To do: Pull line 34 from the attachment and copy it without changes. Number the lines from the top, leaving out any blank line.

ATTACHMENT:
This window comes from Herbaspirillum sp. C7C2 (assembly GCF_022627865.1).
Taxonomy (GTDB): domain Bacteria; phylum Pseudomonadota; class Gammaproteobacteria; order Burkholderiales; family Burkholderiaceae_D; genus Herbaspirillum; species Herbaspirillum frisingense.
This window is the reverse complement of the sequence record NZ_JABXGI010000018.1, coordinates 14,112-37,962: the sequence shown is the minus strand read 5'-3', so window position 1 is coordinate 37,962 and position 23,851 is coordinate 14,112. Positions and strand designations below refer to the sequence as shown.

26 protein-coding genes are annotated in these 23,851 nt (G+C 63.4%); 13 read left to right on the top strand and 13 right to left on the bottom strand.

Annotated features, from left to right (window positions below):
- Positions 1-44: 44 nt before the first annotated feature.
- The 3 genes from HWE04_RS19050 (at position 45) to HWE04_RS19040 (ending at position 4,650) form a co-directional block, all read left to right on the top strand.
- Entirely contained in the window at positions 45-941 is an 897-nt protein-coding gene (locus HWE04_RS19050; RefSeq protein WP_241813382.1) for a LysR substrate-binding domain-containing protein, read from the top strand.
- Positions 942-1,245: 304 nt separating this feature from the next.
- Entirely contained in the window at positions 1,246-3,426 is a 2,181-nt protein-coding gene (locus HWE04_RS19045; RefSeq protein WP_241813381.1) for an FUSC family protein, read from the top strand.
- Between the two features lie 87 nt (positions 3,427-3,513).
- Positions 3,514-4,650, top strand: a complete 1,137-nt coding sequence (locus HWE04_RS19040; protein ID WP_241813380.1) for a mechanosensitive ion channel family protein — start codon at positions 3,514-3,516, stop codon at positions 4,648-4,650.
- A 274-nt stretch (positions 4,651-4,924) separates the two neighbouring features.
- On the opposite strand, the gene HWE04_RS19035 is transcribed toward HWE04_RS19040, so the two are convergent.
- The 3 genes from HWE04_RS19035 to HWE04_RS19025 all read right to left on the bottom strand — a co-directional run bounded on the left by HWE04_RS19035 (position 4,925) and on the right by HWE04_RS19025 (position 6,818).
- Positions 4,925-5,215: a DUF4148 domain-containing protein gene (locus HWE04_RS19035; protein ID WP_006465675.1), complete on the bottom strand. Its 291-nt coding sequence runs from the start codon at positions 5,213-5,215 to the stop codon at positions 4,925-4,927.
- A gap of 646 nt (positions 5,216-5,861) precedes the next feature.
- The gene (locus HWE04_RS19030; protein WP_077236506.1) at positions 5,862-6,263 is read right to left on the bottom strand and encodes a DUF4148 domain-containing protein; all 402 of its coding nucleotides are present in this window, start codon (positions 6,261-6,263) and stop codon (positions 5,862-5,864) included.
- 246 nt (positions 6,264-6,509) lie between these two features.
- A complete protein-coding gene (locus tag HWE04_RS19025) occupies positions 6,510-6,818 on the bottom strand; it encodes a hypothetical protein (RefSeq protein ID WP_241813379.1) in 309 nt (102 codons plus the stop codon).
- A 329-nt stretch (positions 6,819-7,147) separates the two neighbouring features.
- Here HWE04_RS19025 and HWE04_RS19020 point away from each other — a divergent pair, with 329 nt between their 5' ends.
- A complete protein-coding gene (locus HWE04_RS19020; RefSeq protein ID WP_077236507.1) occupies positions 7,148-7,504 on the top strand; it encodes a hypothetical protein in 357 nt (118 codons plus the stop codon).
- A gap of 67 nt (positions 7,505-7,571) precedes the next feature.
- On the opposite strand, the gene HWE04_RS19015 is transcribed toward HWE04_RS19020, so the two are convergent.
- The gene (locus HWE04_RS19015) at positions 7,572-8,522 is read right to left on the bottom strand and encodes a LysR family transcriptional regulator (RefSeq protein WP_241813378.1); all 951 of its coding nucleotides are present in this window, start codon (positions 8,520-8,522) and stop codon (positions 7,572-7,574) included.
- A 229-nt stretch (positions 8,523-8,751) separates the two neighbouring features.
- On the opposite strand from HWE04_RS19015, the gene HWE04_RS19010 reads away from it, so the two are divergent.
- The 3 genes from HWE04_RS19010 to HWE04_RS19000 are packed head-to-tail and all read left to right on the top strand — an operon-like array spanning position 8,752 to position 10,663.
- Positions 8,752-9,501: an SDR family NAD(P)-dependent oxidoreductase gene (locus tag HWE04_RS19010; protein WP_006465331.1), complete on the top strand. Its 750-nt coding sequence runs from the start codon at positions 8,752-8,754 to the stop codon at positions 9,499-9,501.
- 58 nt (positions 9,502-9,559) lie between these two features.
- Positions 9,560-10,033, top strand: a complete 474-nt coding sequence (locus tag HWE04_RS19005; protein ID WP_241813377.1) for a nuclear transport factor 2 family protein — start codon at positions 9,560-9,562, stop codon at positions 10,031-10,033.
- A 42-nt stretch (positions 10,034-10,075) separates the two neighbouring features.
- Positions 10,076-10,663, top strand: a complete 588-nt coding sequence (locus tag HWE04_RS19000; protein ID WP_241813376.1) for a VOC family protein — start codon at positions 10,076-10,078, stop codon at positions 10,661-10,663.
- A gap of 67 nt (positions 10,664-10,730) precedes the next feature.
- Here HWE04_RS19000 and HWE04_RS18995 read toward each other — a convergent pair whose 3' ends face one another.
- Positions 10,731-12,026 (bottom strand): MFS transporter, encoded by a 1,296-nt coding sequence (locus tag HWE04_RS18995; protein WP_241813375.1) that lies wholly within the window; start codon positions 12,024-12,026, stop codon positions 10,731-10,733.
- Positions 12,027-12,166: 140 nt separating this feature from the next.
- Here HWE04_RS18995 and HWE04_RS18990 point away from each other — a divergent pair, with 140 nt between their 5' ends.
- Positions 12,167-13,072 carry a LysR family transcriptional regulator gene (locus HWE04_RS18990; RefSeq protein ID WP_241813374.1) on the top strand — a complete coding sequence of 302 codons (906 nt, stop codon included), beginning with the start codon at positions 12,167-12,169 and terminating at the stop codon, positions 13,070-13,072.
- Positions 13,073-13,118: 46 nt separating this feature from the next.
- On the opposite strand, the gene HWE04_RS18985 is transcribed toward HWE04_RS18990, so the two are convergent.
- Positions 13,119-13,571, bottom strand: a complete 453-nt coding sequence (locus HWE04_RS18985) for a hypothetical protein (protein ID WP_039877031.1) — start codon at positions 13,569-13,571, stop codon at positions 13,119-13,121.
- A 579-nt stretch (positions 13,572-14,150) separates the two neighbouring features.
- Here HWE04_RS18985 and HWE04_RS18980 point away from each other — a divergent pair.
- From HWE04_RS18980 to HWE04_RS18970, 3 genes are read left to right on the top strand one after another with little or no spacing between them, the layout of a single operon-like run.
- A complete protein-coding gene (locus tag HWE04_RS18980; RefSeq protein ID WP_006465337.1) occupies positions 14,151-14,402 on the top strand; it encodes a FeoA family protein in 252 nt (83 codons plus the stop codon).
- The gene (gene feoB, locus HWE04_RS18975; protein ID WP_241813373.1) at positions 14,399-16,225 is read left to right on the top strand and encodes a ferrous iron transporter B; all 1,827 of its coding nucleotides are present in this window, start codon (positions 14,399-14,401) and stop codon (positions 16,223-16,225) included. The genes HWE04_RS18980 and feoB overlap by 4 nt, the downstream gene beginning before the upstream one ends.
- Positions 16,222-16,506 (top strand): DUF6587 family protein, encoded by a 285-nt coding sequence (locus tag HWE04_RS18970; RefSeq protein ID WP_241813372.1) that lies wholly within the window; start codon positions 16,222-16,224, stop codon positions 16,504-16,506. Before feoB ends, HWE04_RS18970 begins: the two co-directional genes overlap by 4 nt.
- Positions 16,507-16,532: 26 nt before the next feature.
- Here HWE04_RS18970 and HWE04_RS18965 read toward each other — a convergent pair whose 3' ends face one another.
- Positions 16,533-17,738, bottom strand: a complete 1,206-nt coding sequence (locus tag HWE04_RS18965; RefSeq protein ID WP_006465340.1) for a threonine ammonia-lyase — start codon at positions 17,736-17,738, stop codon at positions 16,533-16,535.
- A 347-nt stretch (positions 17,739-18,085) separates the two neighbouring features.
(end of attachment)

- Positions 10,076-10,663, top strand: a complete 588-nt coding sequence (locus tag HWE04_RS19000; protein ID WP_241813376.1) for a VOC family protein — start codon at positions 10,076-10,078, stop codon at positions 10,661-10,663.